Baby Driver Review

Mad Max: The Musical.

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Director: Edgar Wright

Distributor: TriStar Pictures

Rating: R

US Release: June 28, 2017

Edgar Wright has a pension for masterfully manipulating genres that are stale, boring, and simply shouldn’t work into modern classics that prove some of the best movies tackling whatever genre in which they reside. From Hot Fuzz, a buddy cop movie released far after the genre’s prime time for parody yet still proving a hilarious new take on old tropes, to Shaun of the Dead, which not only proved a more exciting and fantastic piece but satirized even more tired genres in zombie and slacker movies, to Scott Pilgrim vs the World, a romantic comedy action video game comic book movie starring Michael Cera that had no right whatsoever to be good but is now one of Wright’s most successful works. Such is the case with Baby Driver, a car chase action movie with a great soundtrack, ostensibly Guardians of the Galaxy but with cars instead of spaceships, starring a disillusioned youth in love trying to turn a new leaf against a big bad he once served. Despite treading this familiar path, Wright’s new movie proves utterly phenomenal, so much so that I fear I will have far too little to say simply from a lack of synonyms for supremely awesome and entirely breathtaking.

Rarely does a movie have me actively hollering, tensing up, laughing out loud, and gritting my teeth, so engaged in its action that I forget where or who I am and am subject to the same experiences as the characters I observe, but from the opening seconds of this piece, the audience is enthralled with the rhythmic precision Wright presents to us. The premise is straightforward and immediately obvious, as we open on a bank heist for which our protagonist, Baby, played with a nuance I never could have expected from Ansel Elgort after his mediocrity in The Fault in our Stars, who is working for criminal mastermind Kevin Spacey, who doesn’t so much act as he does, as he has so many times before, command attention and respect, who plays the character Doc. Baby, however, was in an accident when he was younger which both killed his parents and gave him tinnitus, a ringing he combats by constantly playing music both for himself and the audience. As it sounds, there is something off about Baby, although the film never expressly tells us what it is. Rather, Elgort, in a performance with subtlety that is impossible to be understated, acts both unsettling and frightened, off putting and intimidating yet childlike and traumatized, providing both an emotionally intense character and a blank slate for other performances, almost all of which are showstopping, to project onto throughout the film. From here we are treated to one of the best opening acts in cinematic history. From the way Baby sings along in his car to the way he moves the windshield wipers and, when the robbery has been completed, the car, to get away, Wright has captured a unique precision and rhythm, forcing the audience to both cling to the edge of their seat in exhilaration and tap their foot to the masterfully timed tunes.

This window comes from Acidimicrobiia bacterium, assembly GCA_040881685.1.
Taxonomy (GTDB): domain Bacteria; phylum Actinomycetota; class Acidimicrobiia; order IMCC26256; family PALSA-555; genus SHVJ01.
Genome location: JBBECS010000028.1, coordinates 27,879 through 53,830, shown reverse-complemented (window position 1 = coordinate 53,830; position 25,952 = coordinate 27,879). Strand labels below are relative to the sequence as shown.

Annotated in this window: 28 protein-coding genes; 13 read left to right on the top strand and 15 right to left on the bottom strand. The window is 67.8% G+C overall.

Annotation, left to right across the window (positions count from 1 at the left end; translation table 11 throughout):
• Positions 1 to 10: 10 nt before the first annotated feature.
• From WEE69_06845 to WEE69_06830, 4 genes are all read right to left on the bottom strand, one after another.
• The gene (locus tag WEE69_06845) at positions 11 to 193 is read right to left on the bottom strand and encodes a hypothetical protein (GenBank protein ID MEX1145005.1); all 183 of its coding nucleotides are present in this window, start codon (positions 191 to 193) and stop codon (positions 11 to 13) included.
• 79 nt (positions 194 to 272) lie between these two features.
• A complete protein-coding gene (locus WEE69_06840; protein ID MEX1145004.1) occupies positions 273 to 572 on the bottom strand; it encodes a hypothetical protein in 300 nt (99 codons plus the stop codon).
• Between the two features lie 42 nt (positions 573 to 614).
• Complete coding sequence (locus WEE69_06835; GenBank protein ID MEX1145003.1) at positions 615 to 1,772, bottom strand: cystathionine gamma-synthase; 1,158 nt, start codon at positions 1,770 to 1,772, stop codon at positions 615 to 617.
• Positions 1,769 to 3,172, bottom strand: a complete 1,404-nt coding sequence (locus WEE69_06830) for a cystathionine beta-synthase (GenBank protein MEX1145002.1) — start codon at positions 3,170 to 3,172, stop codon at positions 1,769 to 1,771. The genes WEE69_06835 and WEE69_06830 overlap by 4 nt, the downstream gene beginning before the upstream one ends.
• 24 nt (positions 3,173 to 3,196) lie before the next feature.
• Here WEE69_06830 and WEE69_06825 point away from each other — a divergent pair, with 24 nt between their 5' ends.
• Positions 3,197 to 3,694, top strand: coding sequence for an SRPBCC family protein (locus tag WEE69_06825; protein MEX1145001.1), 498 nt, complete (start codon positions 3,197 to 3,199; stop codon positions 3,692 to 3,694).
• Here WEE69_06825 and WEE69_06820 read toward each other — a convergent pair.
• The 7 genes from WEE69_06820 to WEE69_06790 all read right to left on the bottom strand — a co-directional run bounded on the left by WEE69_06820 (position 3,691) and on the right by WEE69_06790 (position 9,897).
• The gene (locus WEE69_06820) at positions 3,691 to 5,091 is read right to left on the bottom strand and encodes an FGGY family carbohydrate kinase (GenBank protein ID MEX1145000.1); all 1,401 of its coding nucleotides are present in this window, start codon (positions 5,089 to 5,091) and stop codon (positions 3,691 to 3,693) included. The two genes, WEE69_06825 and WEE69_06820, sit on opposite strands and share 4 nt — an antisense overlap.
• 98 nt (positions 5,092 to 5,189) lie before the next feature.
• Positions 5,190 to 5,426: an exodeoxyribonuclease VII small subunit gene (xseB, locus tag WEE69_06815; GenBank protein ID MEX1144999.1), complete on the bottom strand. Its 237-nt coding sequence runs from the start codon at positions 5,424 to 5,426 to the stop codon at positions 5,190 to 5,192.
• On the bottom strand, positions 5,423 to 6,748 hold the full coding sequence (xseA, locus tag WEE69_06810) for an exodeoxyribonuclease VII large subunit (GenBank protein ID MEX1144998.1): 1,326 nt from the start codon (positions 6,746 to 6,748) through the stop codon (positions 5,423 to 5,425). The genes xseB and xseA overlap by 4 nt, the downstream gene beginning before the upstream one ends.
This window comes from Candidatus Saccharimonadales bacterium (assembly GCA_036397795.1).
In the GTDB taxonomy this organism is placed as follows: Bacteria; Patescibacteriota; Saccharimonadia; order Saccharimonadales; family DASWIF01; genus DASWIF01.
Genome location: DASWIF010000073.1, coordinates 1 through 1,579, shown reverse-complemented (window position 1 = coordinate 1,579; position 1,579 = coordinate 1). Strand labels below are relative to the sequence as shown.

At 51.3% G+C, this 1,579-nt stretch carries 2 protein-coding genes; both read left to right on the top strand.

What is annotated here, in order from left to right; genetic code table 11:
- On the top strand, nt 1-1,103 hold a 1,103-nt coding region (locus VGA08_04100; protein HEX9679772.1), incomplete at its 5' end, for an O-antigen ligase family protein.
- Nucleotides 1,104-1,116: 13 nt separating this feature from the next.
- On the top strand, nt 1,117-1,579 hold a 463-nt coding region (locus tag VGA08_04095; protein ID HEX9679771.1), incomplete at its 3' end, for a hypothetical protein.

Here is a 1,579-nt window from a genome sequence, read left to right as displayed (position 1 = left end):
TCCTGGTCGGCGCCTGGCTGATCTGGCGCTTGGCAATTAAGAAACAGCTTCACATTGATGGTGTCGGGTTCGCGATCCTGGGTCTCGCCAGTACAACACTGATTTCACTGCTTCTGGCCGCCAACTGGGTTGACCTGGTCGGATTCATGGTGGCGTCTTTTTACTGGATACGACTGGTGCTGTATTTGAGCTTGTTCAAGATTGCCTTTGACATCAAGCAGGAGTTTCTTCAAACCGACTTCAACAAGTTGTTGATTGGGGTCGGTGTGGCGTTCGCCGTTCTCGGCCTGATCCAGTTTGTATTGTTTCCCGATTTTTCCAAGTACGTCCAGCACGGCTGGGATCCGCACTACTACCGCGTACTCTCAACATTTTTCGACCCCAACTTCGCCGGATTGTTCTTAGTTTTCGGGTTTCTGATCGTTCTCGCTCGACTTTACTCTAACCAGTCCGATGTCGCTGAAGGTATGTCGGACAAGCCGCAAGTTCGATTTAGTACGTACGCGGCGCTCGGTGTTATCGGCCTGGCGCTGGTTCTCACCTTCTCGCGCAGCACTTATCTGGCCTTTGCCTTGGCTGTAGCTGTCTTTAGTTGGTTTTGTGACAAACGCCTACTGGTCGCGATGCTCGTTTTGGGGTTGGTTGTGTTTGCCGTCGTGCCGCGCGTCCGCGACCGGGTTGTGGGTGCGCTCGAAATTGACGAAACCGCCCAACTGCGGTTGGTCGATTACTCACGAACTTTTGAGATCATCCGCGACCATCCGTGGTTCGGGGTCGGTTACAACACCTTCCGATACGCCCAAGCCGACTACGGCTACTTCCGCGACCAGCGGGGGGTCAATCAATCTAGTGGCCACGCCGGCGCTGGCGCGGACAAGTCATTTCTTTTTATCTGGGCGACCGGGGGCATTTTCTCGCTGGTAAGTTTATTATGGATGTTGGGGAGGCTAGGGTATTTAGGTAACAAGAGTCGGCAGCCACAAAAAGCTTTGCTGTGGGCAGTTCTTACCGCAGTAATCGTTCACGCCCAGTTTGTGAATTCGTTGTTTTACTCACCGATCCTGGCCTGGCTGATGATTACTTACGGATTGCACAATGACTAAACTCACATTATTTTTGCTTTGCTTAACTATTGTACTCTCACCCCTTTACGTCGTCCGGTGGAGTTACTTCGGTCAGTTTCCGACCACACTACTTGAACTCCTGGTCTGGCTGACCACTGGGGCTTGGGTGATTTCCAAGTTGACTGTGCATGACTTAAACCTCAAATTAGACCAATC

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The action is impeccable. From this first getaway scene, Wright shows off his tight and cohesive cuts that make it easy and fun for the audience to follow the action, a trend throughout the film that is increasingly rare in Hollywood action flicks. Jonathan Amos and Paul Machliss, the film’s editors, did a phenomenal job of keeping our eyes moving in tandem with the beat of the music, just as everything on the screen, from brakes screeching to gunshots, do. In this way, the movie’s soundtrack, which could easily have been a clusterfuck of recognizable tunes hoping to bank on cheap nostalgia (looking at you, Suicide Squad), transforms the film into a pseudo-musical, where everything on screen is enhanced by the beat and the recognizable music, more in line with Breaking Bad or Rick and Morty‘s use of licensed tracks.